• Trellis
  • Consistent watering
  • Fertilizer once a week
  • Regular harvesting



19 responses

  1. mine are going up too, i have to save space here and i have to have pickles lol

    April 26, 2013 at 2:45 pm

    • heck i had beans growing out of the blue,last summer sowing,and cant plant much 😦 they occupy the space

      April 26, 2013 at 2:49 pm

      • they go up too 😉 either build a three legged tower or use trellis. i pick my cukes when they are small as the kids like whole baby dills so this works for me great. they ate 25 gallons of pickles before Christmas lmao

        April 26, 2013 at 3:16 pm

      • noted** will have to quit the beans sowing thought 😉 not much room,will give a try in a container

        April 26, 2013 at 3:18 pm

      • yeah i am limited on space here too with what i am accustomed to, sheesh had over 100 tomato plants last big garden i had @ farmhouse, i was begging people to take the cherry tomatoes lol

        April 26, 2013 at 3:21 pm

      • pickled green beans kick ass, love em

        April 26, 2013 at 3:21 pm

      • yea me too but they occupied the entire space!!

        April 26, 2013 at 3:22 pm

      • wonder if you can hang those upside down? space saving idea, will look

        April 26, 2013 at 3:24 pm

      • dont know.. never tried!

        April 26, 2013 at 3:29 pm

      • be back with answer sometime today, trying to fix tables … and want to get some flower seeds planted before moon changes, pushing it now 😉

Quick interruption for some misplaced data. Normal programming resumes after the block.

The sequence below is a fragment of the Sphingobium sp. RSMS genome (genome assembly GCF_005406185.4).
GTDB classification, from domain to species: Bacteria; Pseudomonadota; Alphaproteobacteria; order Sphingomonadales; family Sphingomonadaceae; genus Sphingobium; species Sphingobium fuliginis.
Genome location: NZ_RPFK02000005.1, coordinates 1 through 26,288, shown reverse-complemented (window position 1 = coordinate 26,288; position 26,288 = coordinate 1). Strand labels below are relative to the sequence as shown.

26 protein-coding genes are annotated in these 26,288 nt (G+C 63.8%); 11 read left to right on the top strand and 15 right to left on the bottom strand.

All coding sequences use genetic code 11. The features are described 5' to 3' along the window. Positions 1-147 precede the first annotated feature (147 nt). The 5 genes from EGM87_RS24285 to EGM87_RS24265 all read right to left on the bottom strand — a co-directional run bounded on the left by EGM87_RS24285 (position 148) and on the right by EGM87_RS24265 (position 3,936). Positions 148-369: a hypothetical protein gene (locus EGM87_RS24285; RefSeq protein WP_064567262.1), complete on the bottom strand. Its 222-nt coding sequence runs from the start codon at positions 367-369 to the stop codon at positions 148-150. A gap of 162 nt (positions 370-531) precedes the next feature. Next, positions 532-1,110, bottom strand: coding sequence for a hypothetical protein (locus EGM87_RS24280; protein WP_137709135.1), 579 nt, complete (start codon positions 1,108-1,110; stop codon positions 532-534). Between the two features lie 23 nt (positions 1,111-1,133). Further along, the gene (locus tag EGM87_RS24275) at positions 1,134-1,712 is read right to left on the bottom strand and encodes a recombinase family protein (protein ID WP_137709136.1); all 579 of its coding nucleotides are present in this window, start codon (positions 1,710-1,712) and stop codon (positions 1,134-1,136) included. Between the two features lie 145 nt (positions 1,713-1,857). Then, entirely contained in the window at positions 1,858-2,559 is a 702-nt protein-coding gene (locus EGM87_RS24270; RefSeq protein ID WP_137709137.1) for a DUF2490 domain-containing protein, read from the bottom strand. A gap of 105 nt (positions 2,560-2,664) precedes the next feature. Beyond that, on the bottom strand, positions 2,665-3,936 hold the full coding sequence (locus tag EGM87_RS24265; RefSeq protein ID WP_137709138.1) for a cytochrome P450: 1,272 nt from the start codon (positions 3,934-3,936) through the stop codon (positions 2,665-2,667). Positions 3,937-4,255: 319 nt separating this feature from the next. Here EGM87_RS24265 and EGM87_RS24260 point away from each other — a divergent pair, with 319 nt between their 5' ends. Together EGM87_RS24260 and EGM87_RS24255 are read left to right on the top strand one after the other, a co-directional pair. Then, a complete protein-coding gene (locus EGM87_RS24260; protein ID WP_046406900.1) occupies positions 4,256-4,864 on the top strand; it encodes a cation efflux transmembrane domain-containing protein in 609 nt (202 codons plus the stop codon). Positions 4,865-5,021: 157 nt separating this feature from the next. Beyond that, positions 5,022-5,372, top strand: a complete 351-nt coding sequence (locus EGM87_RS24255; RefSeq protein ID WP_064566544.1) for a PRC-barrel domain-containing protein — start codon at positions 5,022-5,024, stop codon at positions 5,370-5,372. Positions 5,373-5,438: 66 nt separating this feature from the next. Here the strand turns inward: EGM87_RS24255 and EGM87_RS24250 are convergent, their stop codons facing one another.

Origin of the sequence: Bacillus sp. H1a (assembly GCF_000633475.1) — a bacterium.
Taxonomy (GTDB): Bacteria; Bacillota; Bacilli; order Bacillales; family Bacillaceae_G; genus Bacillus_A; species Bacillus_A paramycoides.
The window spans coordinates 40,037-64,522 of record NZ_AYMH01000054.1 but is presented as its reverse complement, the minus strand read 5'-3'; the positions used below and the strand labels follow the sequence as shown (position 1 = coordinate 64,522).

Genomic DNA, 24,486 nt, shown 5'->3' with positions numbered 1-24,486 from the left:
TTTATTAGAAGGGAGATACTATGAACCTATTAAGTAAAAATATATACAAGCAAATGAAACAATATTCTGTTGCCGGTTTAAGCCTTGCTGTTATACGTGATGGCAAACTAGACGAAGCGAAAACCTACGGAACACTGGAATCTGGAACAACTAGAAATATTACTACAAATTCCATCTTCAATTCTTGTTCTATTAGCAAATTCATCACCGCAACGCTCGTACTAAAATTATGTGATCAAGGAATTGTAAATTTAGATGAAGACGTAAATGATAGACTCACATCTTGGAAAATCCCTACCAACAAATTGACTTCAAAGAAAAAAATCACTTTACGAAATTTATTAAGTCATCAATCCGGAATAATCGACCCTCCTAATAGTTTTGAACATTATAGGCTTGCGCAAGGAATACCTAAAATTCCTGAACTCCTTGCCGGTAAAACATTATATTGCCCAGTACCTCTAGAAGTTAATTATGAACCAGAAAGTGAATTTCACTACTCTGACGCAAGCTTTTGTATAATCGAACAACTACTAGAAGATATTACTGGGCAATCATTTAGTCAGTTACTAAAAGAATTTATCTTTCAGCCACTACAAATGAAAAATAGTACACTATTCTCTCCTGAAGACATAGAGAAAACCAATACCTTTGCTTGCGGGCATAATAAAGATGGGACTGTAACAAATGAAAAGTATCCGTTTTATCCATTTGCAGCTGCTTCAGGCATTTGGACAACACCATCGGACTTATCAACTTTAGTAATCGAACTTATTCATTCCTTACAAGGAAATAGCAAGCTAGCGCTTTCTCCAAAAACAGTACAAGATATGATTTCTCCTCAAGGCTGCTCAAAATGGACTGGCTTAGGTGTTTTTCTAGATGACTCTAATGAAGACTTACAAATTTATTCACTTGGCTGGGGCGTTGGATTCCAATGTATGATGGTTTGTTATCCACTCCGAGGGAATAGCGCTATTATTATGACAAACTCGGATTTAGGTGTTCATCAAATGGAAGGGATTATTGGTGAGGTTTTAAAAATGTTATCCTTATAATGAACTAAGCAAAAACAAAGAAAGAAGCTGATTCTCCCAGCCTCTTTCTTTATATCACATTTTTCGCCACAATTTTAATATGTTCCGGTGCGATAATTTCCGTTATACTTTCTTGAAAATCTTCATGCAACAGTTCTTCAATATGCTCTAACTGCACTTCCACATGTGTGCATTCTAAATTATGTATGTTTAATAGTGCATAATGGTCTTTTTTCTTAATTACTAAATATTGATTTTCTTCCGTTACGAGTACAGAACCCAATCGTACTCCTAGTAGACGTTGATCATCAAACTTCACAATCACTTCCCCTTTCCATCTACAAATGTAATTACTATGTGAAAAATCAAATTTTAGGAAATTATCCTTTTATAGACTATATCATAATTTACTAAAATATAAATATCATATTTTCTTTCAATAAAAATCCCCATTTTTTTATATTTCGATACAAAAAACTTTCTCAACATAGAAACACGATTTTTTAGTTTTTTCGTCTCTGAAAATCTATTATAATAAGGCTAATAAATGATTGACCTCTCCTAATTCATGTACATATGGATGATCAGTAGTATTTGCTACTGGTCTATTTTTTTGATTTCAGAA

April 26, 2013 at 3:43 pm

      • ok 🙂

        April 26, 2013 at 3:53 pm

  2. beans are good upside down, it also says cukes but i am not so sure, you better have great support or pick produce when small daily. cukes are heavy plants especially when bearing cukes. i am sticking with containers and trellis for cukes …

    Which Plants Are Best for Growing Upside Down?

    Read more: Which Plants Are Best for Growing Upside Down? |

    April 26, 2013 at 9:36 pm

  3. i know a good one to grow upside down and it’s not listed here ;0

    April 26, 2013 at 9:37 pm

  4. I grow my cucumbers ( SPECIALLY THE LEBANESE CUCUMBERS ),on the rope ( Yes, Bales ropes R okay ), up along the fence.
    For the salads or for pickling, I prefer one variety, I always sow seeds of Turkish cucumbers ( My favorites )

    April 28, 2013 at 11:53 am

    • i grow greek (??) cucumbers which must be similar to the turkish ones 😉 same neighorhood you see,and the same way,on the rope otherwise they will fall on the ground less life left in them if they touch ground 🙂

      April 29, 2013 at 3:34 am

      • Not sure of same neighborhood , perhaps same, almost GLOBAL BIRTH ZONE, or, familiar customs practices 😀

        Great cucumbers these eastern European stuff… 😀

        I will not dare walk to your neighborhood , either nor dare try to swim over the big pond …Tooo far to Ameriklands 😀 for this practical old fart, AFTER ALL, 40 Outrageous Facts Most People Don’t Know about Merika 😉 …LOL

        April 29, 2013 at 3:49 am

  5. Pingback: Cucumbers | jovinacooksitalian